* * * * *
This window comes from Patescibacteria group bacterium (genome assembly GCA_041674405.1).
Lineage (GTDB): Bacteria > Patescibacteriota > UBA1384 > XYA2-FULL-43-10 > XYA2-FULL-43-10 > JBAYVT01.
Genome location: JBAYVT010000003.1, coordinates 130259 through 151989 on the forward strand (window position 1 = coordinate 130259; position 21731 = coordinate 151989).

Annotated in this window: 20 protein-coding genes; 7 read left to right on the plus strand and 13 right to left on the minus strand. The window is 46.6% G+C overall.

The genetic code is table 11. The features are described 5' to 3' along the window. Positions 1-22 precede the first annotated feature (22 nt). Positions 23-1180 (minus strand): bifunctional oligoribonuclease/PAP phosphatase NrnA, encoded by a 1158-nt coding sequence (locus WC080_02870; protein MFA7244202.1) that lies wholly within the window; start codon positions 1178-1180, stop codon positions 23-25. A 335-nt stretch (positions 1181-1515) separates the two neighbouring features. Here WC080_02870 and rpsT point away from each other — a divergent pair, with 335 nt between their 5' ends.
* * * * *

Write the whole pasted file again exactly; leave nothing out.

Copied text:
This window comes from Patescibacteria group bacterium (genome assembly GCA_041674405.1).
Lineage (GTDB): Bacteria > Patescibacteriota > UBA1384 > XYA2-FULL-43-10 > XYA2-FULL-43-10 > JBAYVT01.
Genome location: JBAYVT010000003.1, coordinates 130259 through 151989 on the forward strand (window position 1 = coordinate 130259; position 21731 = coordinate 151989).

Annotated in this window: 20 protein-coding genes; 7 read left to right on the plus strand and 13 right to left on the minus strand. The window is 46.6% G+C overall.

The genetic code is table 11. The features are described 5' to 3' along the window. Positions 1-22 precede the first annotated feature (22 nt). Positions 23-1180 (minus strand): bifunctional oligoribonuclease/PAP phosphatase NrnA, encoded by a 1158-nt coding sequence (locus WC080_02870; protein MFA7244202.1) that lies wholly within the window; start codon positions 1178-1180, stop codon positions 23-25. A 335-nt stretch (positions 1181-1515) separates the two neighbouring features. Here WC080_02870 and rpsT point away from each other — a divergent pair, with 335 nt between their 5' ends.